No one forgot to change the helmet number.
The white number 14, signifying another Alabama national championship, stood out against the crimson paint on the helmet sitting next to head coach Nick Saban, as he addressed reporters during the 2012 SEC Media Days at the Wynfrey Hotel.
“I think you all know how excited I am, looking forward to this event,” he cracked. “The fact they moved it up a week really made me have a great summer.”
It’s almost a tradition for Saban to start things off each year with a semi-sarcastic remark about his love for the media, with which he has had a sometimes-prickly relationship over the years.
Nonetheless, the Crimson Tide coach always manages to say something each year that sets off a flurry of tweets, blog posts and Facebook messages. This time, it was his opinion on the new four-team national championship playoff, and whether the only teams to be considered should be those who won their conference championship — which Alabama did not do last season.
“Whoever's making the statements about conference champions is really making a statement against the SEC and against any league who has more than one good team who would qualify,” he quipped in a comment that sent computer keyboards into a frenzy, pushing Saban almost instantly into trending-topic status on Twitter.
Alabama was picked by Media Days attendees to finish second in the SEC West behind LSU. The Tigers were also picked to win the conference title, with Bama second. Georgia was chosen over South Carolina for the SEC East title.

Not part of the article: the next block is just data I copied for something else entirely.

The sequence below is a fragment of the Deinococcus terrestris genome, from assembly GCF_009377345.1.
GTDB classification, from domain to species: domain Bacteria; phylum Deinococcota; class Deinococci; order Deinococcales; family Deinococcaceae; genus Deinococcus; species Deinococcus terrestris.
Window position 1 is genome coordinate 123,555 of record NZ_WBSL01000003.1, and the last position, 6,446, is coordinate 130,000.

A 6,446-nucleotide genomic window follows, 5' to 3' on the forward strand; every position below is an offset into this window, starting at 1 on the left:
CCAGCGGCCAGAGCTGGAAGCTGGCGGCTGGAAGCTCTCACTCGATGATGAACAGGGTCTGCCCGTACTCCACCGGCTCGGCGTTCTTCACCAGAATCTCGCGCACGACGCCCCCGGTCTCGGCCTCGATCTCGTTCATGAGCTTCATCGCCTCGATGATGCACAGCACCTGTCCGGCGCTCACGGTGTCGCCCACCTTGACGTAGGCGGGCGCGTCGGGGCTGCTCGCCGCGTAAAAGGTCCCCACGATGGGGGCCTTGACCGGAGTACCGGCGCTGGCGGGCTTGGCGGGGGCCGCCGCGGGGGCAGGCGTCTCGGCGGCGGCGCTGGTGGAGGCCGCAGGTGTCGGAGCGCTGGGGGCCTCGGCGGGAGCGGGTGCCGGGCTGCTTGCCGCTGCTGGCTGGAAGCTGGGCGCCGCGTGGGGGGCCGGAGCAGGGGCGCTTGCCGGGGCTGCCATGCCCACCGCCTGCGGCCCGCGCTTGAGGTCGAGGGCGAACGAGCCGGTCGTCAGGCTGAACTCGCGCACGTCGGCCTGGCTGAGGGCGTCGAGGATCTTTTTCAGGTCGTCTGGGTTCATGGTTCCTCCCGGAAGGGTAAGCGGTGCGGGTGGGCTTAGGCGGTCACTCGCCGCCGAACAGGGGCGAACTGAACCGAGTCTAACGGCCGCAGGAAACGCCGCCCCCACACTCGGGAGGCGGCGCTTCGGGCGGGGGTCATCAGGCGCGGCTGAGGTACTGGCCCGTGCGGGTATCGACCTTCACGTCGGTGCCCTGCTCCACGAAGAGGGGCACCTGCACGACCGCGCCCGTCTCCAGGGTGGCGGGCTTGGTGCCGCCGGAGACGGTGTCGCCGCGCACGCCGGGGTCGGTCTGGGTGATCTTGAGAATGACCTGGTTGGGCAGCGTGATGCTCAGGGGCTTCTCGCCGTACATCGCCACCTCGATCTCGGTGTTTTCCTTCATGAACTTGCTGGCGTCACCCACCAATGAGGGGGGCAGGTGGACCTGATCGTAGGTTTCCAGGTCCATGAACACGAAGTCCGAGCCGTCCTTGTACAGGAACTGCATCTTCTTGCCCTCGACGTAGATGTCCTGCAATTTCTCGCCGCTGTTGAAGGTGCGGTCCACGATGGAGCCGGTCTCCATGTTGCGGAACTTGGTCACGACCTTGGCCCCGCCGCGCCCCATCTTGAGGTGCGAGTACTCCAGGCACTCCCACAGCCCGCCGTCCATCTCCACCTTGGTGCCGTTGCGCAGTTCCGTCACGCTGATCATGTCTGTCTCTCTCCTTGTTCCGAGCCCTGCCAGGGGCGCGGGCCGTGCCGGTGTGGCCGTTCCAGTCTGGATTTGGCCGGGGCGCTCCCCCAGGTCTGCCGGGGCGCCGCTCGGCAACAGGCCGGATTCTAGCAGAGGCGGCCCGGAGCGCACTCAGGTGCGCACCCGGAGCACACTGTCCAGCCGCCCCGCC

Saban dodged a question about whether UAB should get its own football stadium. “I haven't really thought about it. I don't think it's really my place to make those kind of judgments. I don't really feel like I'm qualified to have an opinion as to whether UAB should have a stadium or not.”
An awkward, likely unintended moment came when Saban was asked about a ticket surcharge he had proposed to fund settlements for the victims of the Jerry Sandusky scandal at Penn State.
“I don’t really have any feelings … personally,” Saban said, stopping for a breath in a place that brought nervous laughs from the crowd.
“Probably not a very good idea and I probably shouldn't have said it,” he finished. “I just think that more focus on outcome is always more beneficial that might create a situation in the future that would be beneficial to someone.”
SEC Commissioner Mike Slive mentioned the Penn State situation earlier in the week when he commented about the dangers of one person or program exerting too much power at a university. Saban was asked if he, or the Tide football program, might fall into that situation.
“Well, you know, it's not true if that's the perception,” Saban said. “I personally have a tremendous amount of respect for our athletic director, our chancellor, Bob Witt, the honesty and integrity that they run the program. When we have someone who doesn't do what they're supposed to, whether it's NCAA rules or something that might be criminal, those decisions get made by those people as to what is in the best interest of the university.”
Saban was effusive in his praise for All-American offensive lineman/center Barrett Jones, who will be playing his third position in his career for the Tide.
“Probably the only offensive lineman [like Jones] that I've ever been associated with was Bruce Matthews at the Houston Oilers,” Saban said. “He could play center, he could play guard, he could play tackle, he was a long snapper. He's the only guy that I ever remember. That's pretty high class there to be compared to someone like him.”
Saban was the first of four coaches to appear on the final day of Media Days. He was followed by one of his former assistants, Tennessee head coach Derek Dooley.
“I think Derek Dooley has done a really good job,” Saban said. “I think he inherited a very difficult situation…. I think Derek has done a lot of things to create a lot of program stability there. I think he had a stroke of bad luck last year when he lost a very good quarterback and a very good receiver, which may have enhanced their ability to win a few more games, no doubt.”
Dooley, widely reported to be on the proverbial hot seat in Knoxville, made it clear that he expects the Volunteers to return to prominence in the SEC. “You won’t have Tennessee to kick around anymore,” Dooley said.